Internet giant Google saw its stock price break the $800 per share mark for the first time on Tuesday.

In recent times, the search engine has dipped its name into nearly every new media platform available today in hopes of overcoming the big hit it took in 2007 when the recession hit. Due to its successes across YouTube, Google Plus, Android and tablet software, and of course its search engine platform, Google and its shareholders can sleep soundly now that the company has reestablished its foothold in the new media market.

Though the $800 mark is just another number to traders, it serves as a significant symbol of the company’s dominance as well as its strong market potential.

Google broke the $700 mark five years ago in 2007, shortly before the economic collapse. In the following years, Google’s stock prices suffered alongside most companies, which led to a change of leadership. Co-founder Larry Page replaced Eric Schmidt as CEO in 2011, and Google saw a 35 percent uptick in stock prices following the change. According to the New York Post, most of the company’s gains have been in the last seven months. Today, the company’s stock prices opened $801.99, which was a 1.2 percent increase.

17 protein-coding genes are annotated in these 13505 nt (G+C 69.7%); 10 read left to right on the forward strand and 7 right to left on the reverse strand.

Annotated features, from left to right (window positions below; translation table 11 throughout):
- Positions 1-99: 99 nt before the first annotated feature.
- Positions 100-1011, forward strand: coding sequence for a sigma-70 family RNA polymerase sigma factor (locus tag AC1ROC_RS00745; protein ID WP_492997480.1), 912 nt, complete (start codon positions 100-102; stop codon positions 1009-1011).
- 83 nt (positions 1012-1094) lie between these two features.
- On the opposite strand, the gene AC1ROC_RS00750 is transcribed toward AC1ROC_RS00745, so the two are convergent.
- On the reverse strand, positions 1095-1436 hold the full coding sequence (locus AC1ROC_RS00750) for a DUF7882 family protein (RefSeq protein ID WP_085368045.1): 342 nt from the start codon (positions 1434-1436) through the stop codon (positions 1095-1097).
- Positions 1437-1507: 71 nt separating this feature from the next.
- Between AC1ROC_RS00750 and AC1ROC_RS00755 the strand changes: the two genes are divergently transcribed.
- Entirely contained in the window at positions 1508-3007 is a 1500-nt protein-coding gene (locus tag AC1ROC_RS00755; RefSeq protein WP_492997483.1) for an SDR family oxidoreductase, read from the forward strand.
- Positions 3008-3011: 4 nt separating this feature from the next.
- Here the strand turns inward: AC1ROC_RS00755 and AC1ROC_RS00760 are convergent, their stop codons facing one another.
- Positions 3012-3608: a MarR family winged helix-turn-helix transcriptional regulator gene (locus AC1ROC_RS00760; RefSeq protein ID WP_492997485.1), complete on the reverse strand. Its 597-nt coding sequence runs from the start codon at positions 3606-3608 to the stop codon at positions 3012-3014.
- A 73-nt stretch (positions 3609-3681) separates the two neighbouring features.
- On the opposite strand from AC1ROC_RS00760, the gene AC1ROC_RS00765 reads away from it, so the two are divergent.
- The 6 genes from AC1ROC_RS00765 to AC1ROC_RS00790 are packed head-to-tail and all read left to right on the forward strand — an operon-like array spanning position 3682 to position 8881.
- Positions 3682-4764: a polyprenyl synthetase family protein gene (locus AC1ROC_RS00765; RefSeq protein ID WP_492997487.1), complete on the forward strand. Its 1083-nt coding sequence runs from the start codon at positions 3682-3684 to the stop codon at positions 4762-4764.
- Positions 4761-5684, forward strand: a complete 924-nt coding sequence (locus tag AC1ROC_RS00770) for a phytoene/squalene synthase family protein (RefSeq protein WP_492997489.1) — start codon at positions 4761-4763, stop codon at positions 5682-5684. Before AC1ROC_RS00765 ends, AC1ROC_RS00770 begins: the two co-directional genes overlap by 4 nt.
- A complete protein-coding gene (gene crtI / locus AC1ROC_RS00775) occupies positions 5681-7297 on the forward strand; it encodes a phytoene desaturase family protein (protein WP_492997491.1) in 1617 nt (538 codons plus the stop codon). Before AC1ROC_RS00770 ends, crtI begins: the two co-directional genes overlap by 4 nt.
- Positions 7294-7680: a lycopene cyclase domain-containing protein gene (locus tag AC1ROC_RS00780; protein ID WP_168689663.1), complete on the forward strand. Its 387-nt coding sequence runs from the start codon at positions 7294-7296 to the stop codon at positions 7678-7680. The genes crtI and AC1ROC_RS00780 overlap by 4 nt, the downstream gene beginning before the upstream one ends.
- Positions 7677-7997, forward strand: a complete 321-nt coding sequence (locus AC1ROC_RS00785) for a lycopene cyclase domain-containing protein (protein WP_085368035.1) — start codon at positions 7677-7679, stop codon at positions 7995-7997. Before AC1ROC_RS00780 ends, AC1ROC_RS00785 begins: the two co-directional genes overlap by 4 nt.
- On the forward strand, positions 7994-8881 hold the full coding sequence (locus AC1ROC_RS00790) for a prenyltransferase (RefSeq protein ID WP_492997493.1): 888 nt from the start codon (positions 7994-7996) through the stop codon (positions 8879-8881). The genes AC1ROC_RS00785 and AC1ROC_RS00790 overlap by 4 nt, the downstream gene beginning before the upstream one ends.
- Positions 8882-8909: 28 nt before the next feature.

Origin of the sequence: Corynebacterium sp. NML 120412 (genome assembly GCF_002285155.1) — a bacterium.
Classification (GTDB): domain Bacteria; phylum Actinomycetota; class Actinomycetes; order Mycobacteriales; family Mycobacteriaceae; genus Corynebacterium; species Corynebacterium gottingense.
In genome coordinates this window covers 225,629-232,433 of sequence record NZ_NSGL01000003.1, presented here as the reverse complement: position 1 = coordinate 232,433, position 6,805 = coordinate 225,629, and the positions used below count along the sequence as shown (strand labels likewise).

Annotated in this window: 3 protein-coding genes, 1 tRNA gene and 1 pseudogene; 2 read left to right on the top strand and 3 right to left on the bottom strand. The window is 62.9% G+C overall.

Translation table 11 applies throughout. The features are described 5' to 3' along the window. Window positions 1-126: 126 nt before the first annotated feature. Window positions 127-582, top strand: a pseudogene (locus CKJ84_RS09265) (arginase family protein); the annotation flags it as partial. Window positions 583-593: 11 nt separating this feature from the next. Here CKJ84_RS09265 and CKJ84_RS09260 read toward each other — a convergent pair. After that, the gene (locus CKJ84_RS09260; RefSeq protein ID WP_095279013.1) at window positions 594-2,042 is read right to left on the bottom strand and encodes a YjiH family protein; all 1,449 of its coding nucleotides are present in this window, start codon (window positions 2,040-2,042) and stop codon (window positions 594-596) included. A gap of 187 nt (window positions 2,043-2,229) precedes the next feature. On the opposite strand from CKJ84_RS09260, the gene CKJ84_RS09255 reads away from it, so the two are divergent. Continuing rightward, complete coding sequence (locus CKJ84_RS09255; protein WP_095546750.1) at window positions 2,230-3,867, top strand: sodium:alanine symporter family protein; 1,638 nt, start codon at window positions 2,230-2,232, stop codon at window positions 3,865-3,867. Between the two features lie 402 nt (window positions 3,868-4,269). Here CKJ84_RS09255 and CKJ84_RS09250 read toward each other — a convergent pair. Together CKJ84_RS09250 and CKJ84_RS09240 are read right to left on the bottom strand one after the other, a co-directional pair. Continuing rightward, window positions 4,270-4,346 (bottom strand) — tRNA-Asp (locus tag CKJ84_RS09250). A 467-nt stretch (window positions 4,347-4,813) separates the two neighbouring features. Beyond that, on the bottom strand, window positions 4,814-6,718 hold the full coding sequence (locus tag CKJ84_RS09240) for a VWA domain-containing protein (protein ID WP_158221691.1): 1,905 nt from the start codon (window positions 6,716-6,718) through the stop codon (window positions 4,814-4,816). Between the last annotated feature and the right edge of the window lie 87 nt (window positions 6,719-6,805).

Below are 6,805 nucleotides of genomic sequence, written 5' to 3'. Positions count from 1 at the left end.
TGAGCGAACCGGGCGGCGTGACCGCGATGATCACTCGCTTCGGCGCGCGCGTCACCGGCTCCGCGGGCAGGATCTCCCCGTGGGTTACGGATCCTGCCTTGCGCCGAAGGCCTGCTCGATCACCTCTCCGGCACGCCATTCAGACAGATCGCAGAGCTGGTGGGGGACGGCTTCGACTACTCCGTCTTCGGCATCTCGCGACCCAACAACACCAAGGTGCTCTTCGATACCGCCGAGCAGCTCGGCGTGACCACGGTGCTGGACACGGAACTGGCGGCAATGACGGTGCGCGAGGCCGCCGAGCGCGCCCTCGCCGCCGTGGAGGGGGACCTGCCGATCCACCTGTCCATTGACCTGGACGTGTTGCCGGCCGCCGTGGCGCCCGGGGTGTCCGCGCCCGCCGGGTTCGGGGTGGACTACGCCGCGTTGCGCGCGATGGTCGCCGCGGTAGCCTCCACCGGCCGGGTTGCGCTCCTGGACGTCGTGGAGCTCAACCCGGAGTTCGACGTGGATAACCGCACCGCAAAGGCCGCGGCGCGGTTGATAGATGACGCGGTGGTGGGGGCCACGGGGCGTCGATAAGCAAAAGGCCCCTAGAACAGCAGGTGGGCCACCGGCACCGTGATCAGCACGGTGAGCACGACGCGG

The company currently has plans to split its stock, which would halve the trading price and double the shares, but those plans have been put on hold due to a lawsuit brought on that argues splitting the stock would give Page and his co-founder Sergey Brin too much power. The lawsuit will take place in a Delaware court and is scheduled to begin June 17.

The ubiquity of Google products in internet media has helped the company create effective and multi-platform advertising campaigns, which has in turn provided a healthy prognosis for the future of the company.

Google’s market value is currently set at $265 billion.

(New York Post)